The first sentence is correct, but the issue of: "When do we generally use articles before noun and when we don't?" occupies whole chapters of grammar books, so it can't be answered fully here.
Basically, it depends on whether the noun functions as a count noun or uncount noun. Most nouns are either one or the other.
Computers can be counted, therefore computer is a count noun. Luck on the other hand cannot be counted (You cannot say: I had three lucks yesterday), so luck is an uncount noun.
There is a group of nouns that can be either count or uncount depending on the context. So, for example: hair meaning the hair on you head is uncount (She has nice hair) but can be counted when referring to individual hairs (Waiter, there are two hairs in my soup).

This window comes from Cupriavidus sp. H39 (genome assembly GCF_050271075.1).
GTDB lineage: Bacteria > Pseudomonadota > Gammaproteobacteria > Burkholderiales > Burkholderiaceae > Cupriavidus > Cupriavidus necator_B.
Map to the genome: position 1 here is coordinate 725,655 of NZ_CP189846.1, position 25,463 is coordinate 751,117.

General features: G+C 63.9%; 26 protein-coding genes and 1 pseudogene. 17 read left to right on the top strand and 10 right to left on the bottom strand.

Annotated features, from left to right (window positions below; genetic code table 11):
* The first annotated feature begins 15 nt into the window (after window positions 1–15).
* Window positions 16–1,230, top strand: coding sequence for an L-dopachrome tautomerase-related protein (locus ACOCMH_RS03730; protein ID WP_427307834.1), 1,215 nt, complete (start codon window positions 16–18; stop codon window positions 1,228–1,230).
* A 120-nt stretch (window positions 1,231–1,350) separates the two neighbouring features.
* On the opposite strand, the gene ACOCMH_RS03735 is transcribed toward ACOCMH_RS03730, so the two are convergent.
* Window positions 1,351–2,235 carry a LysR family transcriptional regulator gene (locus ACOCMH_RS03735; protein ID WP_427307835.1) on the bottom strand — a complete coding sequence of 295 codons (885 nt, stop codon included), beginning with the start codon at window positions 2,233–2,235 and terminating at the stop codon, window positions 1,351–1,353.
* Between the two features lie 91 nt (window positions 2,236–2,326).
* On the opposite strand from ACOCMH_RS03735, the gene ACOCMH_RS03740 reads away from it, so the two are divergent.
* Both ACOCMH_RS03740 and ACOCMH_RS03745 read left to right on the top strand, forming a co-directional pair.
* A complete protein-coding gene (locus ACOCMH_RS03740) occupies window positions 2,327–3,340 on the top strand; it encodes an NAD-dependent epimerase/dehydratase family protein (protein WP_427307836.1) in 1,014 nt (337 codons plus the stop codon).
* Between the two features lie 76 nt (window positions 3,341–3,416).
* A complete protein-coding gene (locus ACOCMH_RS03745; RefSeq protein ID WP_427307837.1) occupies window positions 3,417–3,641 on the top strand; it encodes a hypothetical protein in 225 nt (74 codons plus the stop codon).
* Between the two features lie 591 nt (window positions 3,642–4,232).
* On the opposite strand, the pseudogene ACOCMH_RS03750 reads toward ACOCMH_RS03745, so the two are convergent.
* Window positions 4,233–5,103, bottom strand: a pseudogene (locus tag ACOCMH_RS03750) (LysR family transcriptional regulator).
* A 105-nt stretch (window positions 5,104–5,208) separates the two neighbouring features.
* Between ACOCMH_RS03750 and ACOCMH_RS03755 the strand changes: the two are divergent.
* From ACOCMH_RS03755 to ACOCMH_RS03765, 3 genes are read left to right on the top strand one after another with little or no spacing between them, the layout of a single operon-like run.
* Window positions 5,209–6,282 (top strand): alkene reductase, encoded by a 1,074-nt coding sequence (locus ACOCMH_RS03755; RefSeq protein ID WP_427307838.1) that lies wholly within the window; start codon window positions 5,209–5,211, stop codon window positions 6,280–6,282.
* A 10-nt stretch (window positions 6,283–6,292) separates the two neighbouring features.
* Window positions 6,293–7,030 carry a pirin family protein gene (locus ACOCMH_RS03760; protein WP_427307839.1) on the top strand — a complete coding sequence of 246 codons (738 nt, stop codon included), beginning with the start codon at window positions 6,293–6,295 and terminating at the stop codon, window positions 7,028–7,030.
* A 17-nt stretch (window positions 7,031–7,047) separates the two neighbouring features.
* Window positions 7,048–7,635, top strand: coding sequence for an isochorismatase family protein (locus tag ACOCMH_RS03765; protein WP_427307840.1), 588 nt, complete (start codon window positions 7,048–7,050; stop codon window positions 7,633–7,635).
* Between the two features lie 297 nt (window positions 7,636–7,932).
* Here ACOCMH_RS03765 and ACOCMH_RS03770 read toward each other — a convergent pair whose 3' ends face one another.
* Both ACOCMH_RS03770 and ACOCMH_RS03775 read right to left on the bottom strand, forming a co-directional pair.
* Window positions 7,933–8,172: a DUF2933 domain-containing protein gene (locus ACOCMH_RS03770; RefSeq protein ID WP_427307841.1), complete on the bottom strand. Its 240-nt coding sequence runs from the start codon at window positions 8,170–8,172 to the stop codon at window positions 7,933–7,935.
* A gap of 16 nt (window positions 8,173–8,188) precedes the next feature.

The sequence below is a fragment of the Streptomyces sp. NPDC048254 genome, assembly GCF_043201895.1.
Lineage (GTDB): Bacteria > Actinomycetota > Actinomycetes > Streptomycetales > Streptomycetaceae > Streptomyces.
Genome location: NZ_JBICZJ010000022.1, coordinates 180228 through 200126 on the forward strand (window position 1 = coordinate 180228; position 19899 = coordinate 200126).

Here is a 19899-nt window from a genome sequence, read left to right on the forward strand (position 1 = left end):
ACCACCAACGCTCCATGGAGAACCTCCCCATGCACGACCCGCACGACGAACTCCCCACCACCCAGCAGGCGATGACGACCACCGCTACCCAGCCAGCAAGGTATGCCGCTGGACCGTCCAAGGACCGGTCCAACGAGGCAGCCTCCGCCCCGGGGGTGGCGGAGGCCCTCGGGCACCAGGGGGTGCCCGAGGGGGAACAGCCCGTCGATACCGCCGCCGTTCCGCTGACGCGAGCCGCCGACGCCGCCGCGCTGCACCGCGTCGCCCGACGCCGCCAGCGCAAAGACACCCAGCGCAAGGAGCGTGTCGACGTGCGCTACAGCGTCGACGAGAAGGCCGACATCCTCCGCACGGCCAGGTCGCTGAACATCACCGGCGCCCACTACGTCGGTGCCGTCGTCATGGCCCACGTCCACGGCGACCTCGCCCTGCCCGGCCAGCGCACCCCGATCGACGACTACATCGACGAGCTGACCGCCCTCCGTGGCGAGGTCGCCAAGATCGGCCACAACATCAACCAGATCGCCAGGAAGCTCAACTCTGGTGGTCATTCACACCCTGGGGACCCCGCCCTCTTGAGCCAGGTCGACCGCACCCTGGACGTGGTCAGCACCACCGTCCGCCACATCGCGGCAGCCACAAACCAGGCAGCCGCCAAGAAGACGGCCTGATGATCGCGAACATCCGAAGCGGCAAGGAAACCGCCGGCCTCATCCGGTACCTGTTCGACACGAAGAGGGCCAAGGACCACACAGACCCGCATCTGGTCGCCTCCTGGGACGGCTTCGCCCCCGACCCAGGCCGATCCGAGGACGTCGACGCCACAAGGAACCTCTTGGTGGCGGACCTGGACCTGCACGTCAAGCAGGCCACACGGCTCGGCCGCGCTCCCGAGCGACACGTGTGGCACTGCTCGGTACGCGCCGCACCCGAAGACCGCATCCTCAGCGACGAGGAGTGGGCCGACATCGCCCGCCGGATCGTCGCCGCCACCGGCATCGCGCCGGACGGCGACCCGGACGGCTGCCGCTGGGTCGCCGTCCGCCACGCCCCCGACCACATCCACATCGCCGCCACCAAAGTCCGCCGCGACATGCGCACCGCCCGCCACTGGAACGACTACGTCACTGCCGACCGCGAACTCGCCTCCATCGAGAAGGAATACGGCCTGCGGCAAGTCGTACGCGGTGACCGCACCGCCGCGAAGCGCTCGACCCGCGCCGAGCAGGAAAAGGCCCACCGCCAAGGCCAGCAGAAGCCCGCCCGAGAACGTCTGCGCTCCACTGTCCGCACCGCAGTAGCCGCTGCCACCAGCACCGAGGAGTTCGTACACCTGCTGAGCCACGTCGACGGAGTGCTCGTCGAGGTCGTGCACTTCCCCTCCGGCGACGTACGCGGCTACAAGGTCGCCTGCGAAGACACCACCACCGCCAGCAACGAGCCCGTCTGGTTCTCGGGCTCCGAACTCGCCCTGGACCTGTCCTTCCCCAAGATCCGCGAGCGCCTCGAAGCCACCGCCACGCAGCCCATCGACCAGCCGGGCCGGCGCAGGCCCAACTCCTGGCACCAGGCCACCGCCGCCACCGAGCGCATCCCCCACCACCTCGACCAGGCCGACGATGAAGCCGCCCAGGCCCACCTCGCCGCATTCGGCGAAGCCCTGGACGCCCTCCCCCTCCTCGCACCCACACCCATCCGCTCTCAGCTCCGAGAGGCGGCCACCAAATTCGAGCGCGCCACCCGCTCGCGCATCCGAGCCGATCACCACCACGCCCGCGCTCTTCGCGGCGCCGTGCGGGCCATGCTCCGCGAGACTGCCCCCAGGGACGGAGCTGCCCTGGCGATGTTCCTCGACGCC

The noun time is in this group. It has several meanings, some of which function grammatically as count nouns and others as uncount nouns.
- I have been to Japan two times. [count]
- I don't have time to help you [uncount]
- I hope you have a good time. [count]
- It's time to go. [uncount]
- You need to move with the times. [count]
- He's doing time for murder. [uncount].
I suggest you use an online dictionary that tells you whether a noun is count or uncount in the context in which you are using it. One such dictionary is:
You can then consult one of the numerous online explanation pages such as the following to determine which article, if any, you need: